Mais uma morte do fotojornalismo. Que assim não seja! Amém!
“For God’s sake, somebody call it!”
Seven British-based photographers won prizes at the ‘World Press Photo’ competition this year and not one of them was financed by a British news organisation. But this is not just a UK problem. Look at TIME and Newsweek, they are a joke. I cannot imagine anyone buys them on the news-stand anymore. I suspect they only still exist because thousands of schools, and libraries and colleges around the world have forgotten to cancel their subscriptions. Even though they have some great names in photojournalism on their mastheads, when did you last see a photo-essay of any significance in these news magazines?
The wire services have concentrated on development of TV and internet services and focused on financial intelligence to pay the bills, rather than news as it happens. They rely on stringers and on ‘citizen journalists’ when there’s a breaking story, not professional photojournalists.
First to go have been the photojournalists, next it’s the writers
Sure, there may always be the need for specialist sports photographers, portraitists, fashion photographers and a news guy to smudge the President when he shows up to a press conference, but what about the guys who produce stories, who cover issues rather than events? Newspapers and magazines don’t employ them anymore.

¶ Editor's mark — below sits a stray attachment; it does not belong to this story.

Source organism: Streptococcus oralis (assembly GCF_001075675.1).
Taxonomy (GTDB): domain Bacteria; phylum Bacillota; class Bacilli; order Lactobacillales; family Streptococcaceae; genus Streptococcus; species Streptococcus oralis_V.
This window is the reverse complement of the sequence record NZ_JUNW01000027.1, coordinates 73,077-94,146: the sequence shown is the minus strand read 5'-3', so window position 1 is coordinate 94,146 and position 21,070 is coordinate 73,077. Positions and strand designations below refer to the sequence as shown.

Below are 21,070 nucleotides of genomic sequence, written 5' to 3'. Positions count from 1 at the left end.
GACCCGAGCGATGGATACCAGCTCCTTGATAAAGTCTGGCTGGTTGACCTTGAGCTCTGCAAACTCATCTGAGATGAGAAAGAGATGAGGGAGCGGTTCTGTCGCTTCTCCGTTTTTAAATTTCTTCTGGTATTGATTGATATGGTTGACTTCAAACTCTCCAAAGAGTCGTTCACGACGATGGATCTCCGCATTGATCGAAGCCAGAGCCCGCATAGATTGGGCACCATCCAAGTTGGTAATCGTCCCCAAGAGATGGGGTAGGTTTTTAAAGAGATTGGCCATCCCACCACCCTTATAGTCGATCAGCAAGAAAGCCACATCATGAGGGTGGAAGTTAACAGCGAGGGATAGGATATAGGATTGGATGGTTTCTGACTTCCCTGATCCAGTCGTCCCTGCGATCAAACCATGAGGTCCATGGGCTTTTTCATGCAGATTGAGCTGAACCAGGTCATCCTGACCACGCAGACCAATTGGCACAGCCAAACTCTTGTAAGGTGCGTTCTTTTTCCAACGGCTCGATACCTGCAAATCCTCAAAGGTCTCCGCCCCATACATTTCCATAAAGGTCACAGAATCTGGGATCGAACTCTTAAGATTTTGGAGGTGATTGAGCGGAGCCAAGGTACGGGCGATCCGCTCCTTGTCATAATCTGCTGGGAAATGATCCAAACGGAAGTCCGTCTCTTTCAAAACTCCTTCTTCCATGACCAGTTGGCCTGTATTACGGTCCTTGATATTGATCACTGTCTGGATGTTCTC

Should we care? Well yes we should. The other photographers cover events which are organised by someone else; events arranged by spin-doctors, PR agents, press secretaries, advertising and marketing executives. Looking at all news and current affairs these days it’s so obvious that what you are seeing or reading is regurgitated information fed to the news organisation by someone else’s press department.
I woke up this morning with a dream going around in my head. It was as if I’d been watching a medical drama, ER or something, where they’d spent half the programme trying to revive a favourite character: mouth to mouth, blood transfusions, pumping the chest up and down, that electrical thing where they shout “Clear!” before zapping them with 50,000 volts to get the heart going again, emergency transplants and injections of adrenalin …, but nothing works. And someone sobs, “We’ve got to save him we cannot let him die.” And his best friend steps forward, grim and stressed and says, “It’s no good. For God’s sake, somebody call it!”
Okay, I’m that friend and I’m stepping forward and calling it. “Photojournalism: time of death 11.12. GMT 1st August 2010.” Amen.
Cristiano Sérgio enviou o enlace.